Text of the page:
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Chapter 3

PSYB65 - Chapter 3 - Sep 27, 2010-Oct 4, 2010

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Ted Petit

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Chapter 3 Techniques in Neuropsychology:
Investigating How the Brain Produces Behaviour in Humans
Module 3.1: Study of the Damaged Nervous System
The Scientific Mind
-Empirical method (empirical meansobservation”) – the way scientists gather information,
using standardized tests or measurements with a high level of objectivity.
-Principle of Control – ability to manipulate something of interest to determine the effects
Includes the ability to exclude unwanted variables from the study
Refers to having an appropriate comparison sample, so that deviations from this sample
can be observed.
-Hypothesis – prediction; formed as a statement that can be rejected.
Help to avoid questions that cannot be disproved
-Independent variables – to determine how the behaviour is affected
-Dependent variables – the response or behaviour that the experimenter measures (should be
directly related to the manipulation of independent variable)
-Much of the research in neuropsychology is only quasi-experimental.
(ethically and practically, we cannot manipulate the independent variable directly)
-Converging operations – the use of a number of studies that approach the question from a
variety of perspectives, and the examination of the results to support a common conclusion.
Nonhuman Animal Models
-Provides important information about psychological constructs, e.g. learning, memory and
-Delayed nonmatching to sample task – the animal observes the food reward paired with
stimulus A; then the animal is required to pick the novel stimulus B to receive the reward.
(Involves food reward and food-deprived nonhuman animal)
Summary of the Strengths and Limitations of Nonhuman Animal Research
Strengths Limitations
Can control extraneous variablesSome topics may not be suitable
Can perform experiments There are striking differences between human
and nonhuman nervous systems
Can conclude causalityMight study one behaviour/brain area in
Can look for mechanisms in a simpler systemMight be very artificial
Can model disease processesHuman brain has functional diversity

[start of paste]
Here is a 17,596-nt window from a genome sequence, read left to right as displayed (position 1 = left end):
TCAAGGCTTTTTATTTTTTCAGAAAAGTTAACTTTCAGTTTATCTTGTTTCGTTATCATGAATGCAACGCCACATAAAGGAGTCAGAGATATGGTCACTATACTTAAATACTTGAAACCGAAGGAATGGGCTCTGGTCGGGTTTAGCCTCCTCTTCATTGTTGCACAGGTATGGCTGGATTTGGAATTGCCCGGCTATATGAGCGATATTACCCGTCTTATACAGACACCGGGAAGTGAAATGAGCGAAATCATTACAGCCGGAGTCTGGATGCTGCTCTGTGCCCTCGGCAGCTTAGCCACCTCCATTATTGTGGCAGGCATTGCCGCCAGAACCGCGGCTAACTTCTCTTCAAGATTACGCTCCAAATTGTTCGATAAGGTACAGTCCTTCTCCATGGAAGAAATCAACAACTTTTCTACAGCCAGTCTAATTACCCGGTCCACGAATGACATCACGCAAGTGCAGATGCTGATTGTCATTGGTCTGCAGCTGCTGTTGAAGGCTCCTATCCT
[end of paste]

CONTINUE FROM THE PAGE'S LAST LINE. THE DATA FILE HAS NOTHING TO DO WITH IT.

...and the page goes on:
Cognitive Testing
-Standardized cognitive tests are standardized in two ways:
1. Always given to participants in the same way
2. Always scored in the same manner
(E.g. if a person were to be given the same test byb two different neuropsychologists, that
person should receive the same score on both tests and should not notice any deviation in how
the test was delivered. – however, there are always small differences)
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Module 3.2: Brain Imaging
Structural Imaging
-Provides an image of the structure of the brain
The precise location of abnormalities
X-rays (useful for medical imaging)
-Rays capable of penetrating solid materials, including wood, metal, and human tissue.
Describes the nature of the entry wound
Can be used therapeutically to destroy unwanted tissues, such as cancerous growth.
Useful when looking for bone fractures
Cannot differentiate between cerebrospinal fluid and brain structures very well
-Neuroradiology – studying the nervous system with imaging
-The more dense the material, the less penetrable the substances is to X-rays.
Computed tomography (CT)
-A means of imaging live brain tissue that combines X-ray technology with computing.
Involves the projection of X-rays from multiple angels followed by the computerized
reconstruction of the measures into three-dimensional (3-D) images.
Provides measurement of densities of various tissues (differentiation between white and
gray matter is rather poor)
Can be performed on an unconscious individual
-Computed axial tomography (CAT)
Axial refers to images being constructed in one plane, the axial plane (horizontal plane)
Most early CT images were constructed in this plane, but now they are often constructed
in two other planes as well.
Coronal plane – show slides perpendicular to the horizon, taken along the superior-
inferior axis.
Sagittal plane – perpendicular to the horizon, taken along the dorsal-ventral axis.
-Some brain tumors can have densities very similar to those of the surrounding tissues, making
them difficult to detect on CT scans.
Magnetic resonance imaging (MRI)
-Method for studying tissues using magnetic fields and radio receivers
-When placed in a strong magnetic field, the atoms become aligned – the north poles on all the
atoms point in the same direction. Atoms can be perturbed in a uniform direction through the
application of a radio frequency pulse.
-MRI machine measures the relaxation time, that follows the pulse, which is the time taken by
the atoms to return to their normal, random state. MRIs receiver coil measures the
information about the intensity of the signal, but the spatial information is provided from
variations in the gradient field. (combination of these two types of information allows the
construction of 3-D images of the brain)
Different substances relax at different rates along these dimensions. >> images of T1
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